## Dialectical essence of information

Analyzing the concept of information taking into account the measures introduced, * A. A. Denisov * shows that * information does not satisfy the logical law of the excluded third, * does not allow the existence of several contradictory but equally true values, judgments, and concludes that information is a concept that does not yield analysis by means of formal logic and requiring the application of dialectical logic to it, which provides the possibility of analysis not only absolutely, but also with respect to true statements [1, p. 243].

According to Denisov, matter appears as a dialectical synthesis of substance and reflection (information), where information is the structure of matter. So matter, on the one hand, is a substance, but, on the other hand, it contains information.

All this applies to information that circulates both between material objects in the process of their interaction, and within the continuum, realizing the material unity of the world. This information, on the one hand, is quite objective because it does not depend on our will, but, on the other hand, even within the material continuum, the dissemination of information is accompanied by interference and distortion, so that its recipients really do not deal with information "in themselves" , but with the information "for them" similar to the information "for us", which are also objectively real, in the same way as the matter itself. At the same time, neither information can exist without a material carrier, nor matter can not be structureless; meaningless.

Thus, the main question of philosophy about the primacy of matter or consciousness (information) loses its meaning and becomes an attribute of the history of philosophy, for there is and never was no matter without information, as there is no information without matter.

As noted above, information is measured not by a number in the understanding of classical logic. Classical logic is the logic of numbers, and dialectics is the logic of words and the concepts they express.

Constructing the essence of the concept * H, * AA Denisov first used the analogies of the theory of chains, and then made a presentation at the seminar * B. S. Tyukhtin * at the Institute of Philosophy of the Academy of Sciences of the USSR, and Victor Stepanovich saw in the model

*the possibility of deducing his symbolic representations from the sequence of requirements imposed by the laws of dialectics as applied to judgment.*

**A. A. Denisov**The result is a model that reflects the process of reflection, perception and comprehension of information, taking into account the reaction time and the rigidity (resistance of new information) of the perceiving subject.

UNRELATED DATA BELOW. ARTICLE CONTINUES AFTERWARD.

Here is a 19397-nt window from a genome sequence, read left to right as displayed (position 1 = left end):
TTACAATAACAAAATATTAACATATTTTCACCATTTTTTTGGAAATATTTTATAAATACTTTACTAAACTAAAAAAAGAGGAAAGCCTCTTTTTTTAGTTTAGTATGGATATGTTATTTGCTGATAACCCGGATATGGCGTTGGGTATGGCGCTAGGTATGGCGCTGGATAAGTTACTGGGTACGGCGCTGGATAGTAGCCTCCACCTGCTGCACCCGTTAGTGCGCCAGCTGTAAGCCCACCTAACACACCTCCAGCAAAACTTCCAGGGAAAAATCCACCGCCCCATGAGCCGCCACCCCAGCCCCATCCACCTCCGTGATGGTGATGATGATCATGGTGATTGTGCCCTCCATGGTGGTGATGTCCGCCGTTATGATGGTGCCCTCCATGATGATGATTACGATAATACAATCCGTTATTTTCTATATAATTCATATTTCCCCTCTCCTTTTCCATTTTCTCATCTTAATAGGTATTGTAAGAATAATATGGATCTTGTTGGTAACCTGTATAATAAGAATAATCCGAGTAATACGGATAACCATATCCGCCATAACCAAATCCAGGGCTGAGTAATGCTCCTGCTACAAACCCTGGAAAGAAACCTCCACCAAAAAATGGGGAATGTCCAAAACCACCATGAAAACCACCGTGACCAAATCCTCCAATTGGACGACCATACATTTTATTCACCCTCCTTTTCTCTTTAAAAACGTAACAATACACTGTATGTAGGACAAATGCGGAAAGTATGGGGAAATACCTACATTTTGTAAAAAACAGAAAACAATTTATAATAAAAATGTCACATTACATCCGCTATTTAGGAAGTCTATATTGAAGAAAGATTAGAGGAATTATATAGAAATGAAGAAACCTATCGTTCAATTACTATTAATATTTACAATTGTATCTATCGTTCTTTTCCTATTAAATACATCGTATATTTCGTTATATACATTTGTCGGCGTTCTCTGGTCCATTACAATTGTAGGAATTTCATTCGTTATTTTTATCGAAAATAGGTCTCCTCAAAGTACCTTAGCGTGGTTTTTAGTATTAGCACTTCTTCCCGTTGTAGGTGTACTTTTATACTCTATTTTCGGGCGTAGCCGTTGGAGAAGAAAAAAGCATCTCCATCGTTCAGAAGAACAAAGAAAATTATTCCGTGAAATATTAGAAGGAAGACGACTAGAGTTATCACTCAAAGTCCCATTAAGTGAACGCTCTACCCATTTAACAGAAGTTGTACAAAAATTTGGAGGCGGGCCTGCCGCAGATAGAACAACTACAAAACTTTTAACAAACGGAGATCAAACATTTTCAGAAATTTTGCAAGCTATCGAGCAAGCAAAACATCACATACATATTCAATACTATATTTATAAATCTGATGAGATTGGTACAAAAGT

In the process of constructing the essence of the concept * H * in its symbolic representation, the requirements imposed by the laws of dialectics as applied to judgment are consistently taken into account.

** The first ** to introduce a measure of logical information was applied the so-called "basic law of logic", which is valid for both classical logic and dialectics. According to this law, the essence of the self of the concept is inverse to its volume * n * (1.15).

Here, by the volume of a concept, is meant the total number of homogeneous objects or phenomena, the information * J * about which was the basis of the concept. In this case, the more objects, the less one of them tracks of information * J * k, inherent in only one or a few objects. And as a result, with * n * → ∞, nothing remains of them (as happened with the concept of matter).

On the contrary, for * n = * 0, i.e. in the case of an ideal (non-existent) object, the essence of information about it is infinite, but it is about nothing. Therefore, philosophy, the concepts of which embrace all that exists, have the right to judge everything, but such judgments are inevitably unaddressed, vague.

On the contrary, the mathematics of ideal numbers is absolutely concrete in its conclusions, which, strictly speaking, are not relevant to real objects.

But, with * n * = 1, i.e. applied to a single object, the concept coincides with the complete information * J * about it, preserving all the individual wealth of colors and shades. Therefore, for example, the concept of a specific Ivanov is immeasurably richer than the concept of a man, and even more so of a man in general, for we can accurately indicate his height, weight, color of eyes and even the number of scars on his body, whereas a person in general can be said much less, and even then on average.

** Second ** law in the number of laws that form logical information is the law of development, or * the law of variability * ("Everything flows and everything changes"). This is a purely dialectical law, since in the classical logic * A * there is always * A * and 1 is 1, while in dialectics the formation of truth is continuous and never ends, firstly , because reality changes, and secondly, knowledge itself is improved, so that no one can claim to know the truth in the last resort.

As shown above, information reflects relative truth and can change in the process of cognition and practice. To describe the process of becoming a concept, the symbol (operator) d/d * t, * is introduced where the numerator means a partial change, and the denominator indicates that this change occurs in time, so, for example, * dJ/dt * means changing the information in time. In this case, the accumulation or decrease of information can be reflected by the signs + and - respectively.